YOUNG bowler Shalin Zulkifli has put herself in line to become the darling
of the Malaysian contingent and a world champion in the near future with
her alley-blazing efforts in Hiroshima.
The 16-year-old student from Sekolah Menengah Bandaraya in Kuala Lumpur,
after failing to win medals in two earlier events, the singles and
doubles, more than made up for that when she bagged the gold in the
women's trios partnering Lydia Kwah and Shirley Chow yesterday.
After another fine performance, the Form Four student stayed in line for
another medal, probably a silver, in the All-Events where she trails South
Korean leader Kim Sook Young by 212 pins.
She will also qualify for the Masters.
In fact, she narrowly missed the singles bronze, finishing just five
pins behind the winner of that medal, Singapore's Grace Young.
In the doubles, Shalin did well again but was unlucky that partner Lisa
Kwan was sick and did not bowl to expectations.
Shalin is very much focused on the job at hand. "I am doing fine but I
could do better," she said. "I am just giving my best and competing with
no pressure at all.
"It is great to be doing well and I hope I will continue to bowl the way
I have been doing the last few days, if not better."
Shalin gave the bowling team a scare on the opening day when she fainted
at the opening ceremony and also had a cut on her thumb.
But she has shown tremendous determination and mental strength to rise
to the occasion.
She is so cool despite getting all the attention at the bowling centre.
A product of the Malaysian Tenpin Bowling Congress (MTBC) development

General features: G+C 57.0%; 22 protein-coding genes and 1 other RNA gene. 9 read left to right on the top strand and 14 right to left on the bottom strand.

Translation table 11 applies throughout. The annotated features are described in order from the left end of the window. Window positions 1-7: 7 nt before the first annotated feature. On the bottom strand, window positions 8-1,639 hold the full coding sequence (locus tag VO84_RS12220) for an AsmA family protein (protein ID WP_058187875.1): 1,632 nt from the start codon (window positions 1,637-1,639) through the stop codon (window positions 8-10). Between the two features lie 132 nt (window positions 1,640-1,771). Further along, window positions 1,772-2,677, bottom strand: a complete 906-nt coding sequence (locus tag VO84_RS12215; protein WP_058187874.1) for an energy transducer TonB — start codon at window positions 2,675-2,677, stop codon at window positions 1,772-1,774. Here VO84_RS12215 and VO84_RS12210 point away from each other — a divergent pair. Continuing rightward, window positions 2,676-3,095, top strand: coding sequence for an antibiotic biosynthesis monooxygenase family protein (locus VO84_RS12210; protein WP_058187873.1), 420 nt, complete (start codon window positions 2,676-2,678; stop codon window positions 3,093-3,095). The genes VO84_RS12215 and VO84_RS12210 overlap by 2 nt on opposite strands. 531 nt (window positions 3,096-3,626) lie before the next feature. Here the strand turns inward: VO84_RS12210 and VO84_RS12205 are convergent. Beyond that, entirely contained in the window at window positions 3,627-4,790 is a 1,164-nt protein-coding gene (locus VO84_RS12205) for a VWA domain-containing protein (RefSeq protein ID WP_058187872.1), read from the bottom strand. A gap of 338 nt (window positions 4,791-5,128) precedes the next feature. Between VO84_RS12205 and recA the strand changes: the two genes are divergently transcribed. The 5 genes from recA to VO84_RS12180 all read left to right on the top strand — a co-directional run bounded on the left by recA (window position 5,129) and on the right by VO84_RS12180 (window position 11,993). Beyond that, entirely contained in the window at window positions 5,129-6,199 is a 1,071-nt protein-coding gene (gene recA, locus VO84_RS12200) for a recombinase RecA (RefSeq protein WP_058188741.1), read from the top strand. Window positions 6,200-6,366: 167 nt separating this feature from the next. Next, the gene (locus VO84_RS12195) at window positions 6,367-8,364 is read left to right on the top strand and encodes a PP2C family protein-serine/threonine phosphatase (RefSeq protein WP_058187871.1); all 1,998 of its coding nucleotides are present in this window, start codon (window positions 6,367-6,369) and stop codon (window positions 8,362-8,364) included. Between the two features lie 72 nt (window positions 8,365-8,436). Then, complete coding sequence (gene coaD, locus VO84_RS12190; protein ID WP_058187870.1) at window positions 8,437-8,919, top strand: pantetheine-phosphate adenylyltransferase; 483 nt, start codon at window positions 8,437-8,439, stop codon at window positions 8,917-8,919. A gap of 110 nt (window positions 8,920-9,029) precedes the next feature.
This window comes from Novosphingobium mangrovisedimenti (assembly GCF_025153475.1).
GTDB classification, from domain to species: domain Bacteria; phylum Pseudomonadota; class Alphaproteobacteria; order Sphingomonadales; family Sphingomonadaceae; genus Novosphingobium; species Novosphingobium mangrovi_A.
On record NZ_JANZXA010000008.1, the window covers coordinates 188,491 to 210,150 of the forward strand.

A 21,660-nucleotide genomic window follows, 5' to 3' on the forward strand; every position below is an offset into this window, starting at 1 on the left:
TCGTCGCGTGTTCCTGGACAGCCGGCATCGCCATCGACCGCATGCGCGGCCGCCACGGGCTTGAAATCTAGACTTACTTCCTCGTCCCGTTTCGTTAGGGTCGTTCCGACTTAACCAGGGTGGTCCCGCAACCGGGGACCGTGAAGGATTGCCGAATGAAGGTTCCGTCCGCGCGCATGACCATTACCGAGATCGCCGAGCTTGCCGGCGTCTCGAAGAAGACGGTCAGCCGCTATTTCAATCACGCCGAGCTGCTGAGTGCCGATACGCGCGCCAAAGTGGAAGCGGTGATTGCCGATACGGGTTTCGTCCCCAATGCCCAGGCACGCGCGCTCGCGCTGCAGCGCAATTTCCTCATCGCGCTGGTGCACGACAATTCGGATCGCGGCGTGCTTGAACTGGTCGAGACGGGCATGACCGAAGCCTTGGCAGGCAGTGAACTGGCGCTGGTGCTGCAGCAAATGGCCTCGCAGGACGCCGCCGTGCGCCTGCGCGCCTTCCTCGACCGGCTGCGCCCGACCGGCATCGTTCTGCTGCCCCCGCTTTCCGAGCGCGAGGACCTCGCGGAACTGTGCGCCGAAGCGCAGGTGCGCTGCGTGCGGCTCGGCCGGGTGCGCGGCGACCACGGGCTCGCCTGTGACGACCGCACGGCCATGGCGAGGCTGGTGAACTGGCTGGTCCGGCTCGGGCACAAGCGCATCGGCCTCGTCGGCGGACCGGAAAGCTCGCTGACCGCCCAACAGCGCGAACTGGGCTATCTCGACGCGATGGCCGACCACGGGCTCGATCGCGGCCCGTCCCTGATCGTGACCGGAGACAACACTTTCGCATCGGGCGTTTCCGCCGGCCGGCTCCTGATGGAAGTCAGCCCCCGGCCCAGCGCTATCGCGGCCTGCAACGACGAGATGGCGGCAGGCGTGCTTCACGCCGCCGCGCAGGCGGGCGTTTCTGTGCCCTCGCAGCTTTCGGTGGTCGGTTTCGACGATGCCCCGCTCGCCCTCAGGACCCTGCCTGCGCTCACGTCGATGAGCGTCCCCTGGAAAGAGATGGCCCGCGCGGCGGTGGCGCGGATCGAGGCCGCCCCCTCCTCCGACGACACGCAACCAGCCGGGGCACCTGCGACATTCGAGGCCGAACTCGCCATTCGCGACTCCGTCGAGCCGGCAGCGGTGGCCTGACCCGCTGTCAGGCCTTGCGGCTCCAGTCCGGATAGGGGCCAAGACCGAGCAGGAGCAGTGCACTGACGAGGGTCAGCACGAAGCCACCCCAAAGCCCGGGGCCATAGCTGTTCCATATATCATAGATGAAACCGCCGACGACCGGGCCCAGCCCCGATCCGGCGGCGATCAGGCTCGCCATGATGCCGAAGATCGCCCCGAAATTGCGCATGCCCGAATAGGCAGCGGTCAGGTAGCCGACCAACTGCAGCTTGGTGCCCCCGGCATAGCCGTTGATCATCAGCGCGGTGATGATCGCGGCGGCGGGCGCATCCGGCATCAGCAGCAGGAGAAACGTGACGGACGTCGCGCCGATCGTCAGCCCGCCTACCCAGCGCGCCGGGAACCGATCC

programme, Shalin is certainly heading for bigger things.
"She is a world class bowler," said national coach Sid Allen.
"I have been in bowling for 31 years and never have I seen a 16-year-old
bowl so well. She is an exceptional talent who can become a world
However, Allen voiced one reservation: that Shalin is allowed to
progress at her own pace.
"I just hope that Shalin does not become another Nurul Huda Abdullah.
The swimmer had tremendous potential, but she got lost along the way.
"Shalin is a bowler who does well on her own. She will ask for guidance
or help when she needs it. That is why I leave her alone to a great extent
and only guide her when she turns to me.
"I do not see her fumbling here unless there is some drastic change in
form. She is hitting the head pin very well and gets it nine out of ten
times. With such accuracy she cannot go wrong."
It has been a great year for Shalin. Since making her international
debut at the Singapore Sea Games where she won two gold (trios and fives)
and two silver (Masters and doubles) medals, she won the singles bronze at
World Youth Championships in Mexico this August, then a gold (singles) and
silver (All-Events) at the Asian FIQ, and then the gold at the prestigious
Malaysia Airlines International All-Stars in Kuala Lumpur - the first time
in 14 years that a Malaysian had won in a highly competitive event
featuring world class bowlers.
And her winning streak continues here in Hiroshima.
Sunday, October 9, 1994
Shalin a hit at 16 (The Malay Mail)
Reporting from Hiroshima, Japan (Asian Games)